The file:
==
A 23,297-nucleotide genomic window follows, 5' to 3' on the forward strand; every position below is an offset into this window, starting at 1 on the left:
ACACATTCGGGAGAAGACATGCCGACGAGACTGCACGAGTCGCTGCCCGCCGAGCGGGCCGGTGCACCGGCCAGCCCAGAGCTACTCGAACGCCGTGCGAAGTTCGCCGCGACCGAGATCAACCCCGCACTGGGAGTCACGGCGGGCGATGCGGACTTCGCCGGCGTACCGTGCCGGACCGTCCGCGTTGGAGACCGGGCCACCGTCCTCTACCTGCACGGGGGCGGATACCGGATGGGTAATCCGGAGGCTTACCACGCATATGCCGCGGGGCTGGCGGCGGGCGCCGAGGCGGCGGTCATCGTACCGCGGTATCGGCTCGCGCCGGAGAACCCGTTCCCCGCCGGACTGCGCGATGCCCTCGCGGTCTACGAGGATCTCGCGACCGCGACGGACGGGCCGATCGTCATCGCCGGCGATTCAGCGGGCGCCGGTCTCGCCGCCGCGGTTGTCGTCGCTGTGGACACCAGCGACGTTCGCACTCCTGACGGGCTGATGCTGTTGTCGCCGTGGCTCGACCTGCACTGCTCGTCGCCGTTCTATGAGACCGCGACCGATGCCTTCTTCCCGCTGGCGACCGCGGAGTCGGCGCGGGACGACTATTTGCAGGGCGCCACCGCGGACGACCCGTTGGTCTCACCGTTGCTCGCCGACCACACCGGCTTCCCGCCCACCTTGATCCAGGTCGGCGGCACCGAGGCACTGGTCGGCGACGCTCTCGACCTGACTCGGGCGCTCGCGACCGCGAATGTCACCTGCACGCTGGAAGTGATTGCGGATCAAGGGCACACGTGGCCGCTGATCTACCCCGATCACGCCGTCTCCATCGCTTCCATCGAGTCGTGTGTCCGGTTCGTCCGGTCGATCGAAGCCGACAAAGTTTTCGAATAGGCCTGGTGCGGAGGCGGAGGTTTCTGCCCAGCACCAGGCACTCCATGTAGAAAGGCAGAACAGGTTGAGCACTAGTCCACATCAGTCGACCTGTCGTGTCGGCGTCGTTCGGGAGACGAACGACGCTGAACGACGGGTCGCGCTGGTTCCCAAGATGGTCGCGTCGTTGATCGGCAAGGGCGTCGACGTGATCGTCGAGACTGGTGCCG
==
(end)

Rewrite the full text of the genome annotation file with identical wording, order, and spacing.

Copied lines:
A 23,297-nucleotide genomic window follows, 5' to 3' on the forward strand; every position below is an offset into this window, starting at 1 on the left:
ACACATTCGGGAGAAGACATGCCGACGAGACTGCACGAGTCGCTGCCCGCCGAGCGGGCCGGTGCACCGGCCAGCCCAGAGCTACTCGAACGCCGTGCGAAGTTCGCCGCGACCGAGATCAACCCCGCACTGGGAGTCACGGCGGGCGATGCGGACTTCGCCGGCGTACCGTGCCGGACCGTCCGCGTTGGAGACCGGGCCACCGTCCTCTACCTGCACGGGGGCGGATACCGGATGGGTAATCCGGAGGCTTACCACGCATATGCCGCGGGGCTGGCGGCGGGCGCCGAGGCGGCGGTCATCGTACCGCGGTATCGGCTCGCGCCGGAGAACCCGTTCCCCGCCGGACTGCGCGATGCCCTCGCGGTCTACGAGGATCTCGCGACCGCGACGGACGGGCCGATCGTCATCGCCGGCGATTCAGCGGGCGCCGGTCTCGCCGCCGCGGTTGTCGTCGCTGTGGACACCAGCGACGTTCGCACTCCTGACGGGCTGATGCTGTTGTCGCCGTGGCTCGACCTGCACTGCTCGTCGCCGTTCTATGAGACCGCGACCGATGCCTTCTTCCCGCTGGCGACCGCGGAGTCGGCGCGGGACGACTATTTGCAGGGCGCCACCGCGGACGACCCGTTGGTCTCACCGTTGCTCGCCGACCACACCGGCTTCCCGCCCACCTTGATCCAGGTCGGCGGCACCGAGGCACTGGTCGGCGACGCTCTCGACCTGACTCGGGCGCTCGCGACCGCGAATGTCACCTGCACGCTGGAAGTGATTGCGGATCAAGGGCACACGTGGCCGCTGATCTACCCCGATCACGCCGTCTCCATCGCTTCCATCGAGTCGTGTGTCCGGTTCGTCCGGTCGATCGAAGCCGACAAAGTTTTCGAATAGGCCTGGTGCGGAGGCGGAGGTTTCTGCCCAGCACCAGGCACTCCATGTAGAAAGGCAGAACAGGTTGAGCACTAGTCCACATCAGTCGACCTGTCGTGTCGGCGTCGTTCGGGAGACGAACGACGCTGAACGACGGGTCGCGCTGGTTCCCAAGATGGTCGCGTCGTTGATCGGCAAGGGCGTCGACGTGATCGTCGAGACTGGTGCCG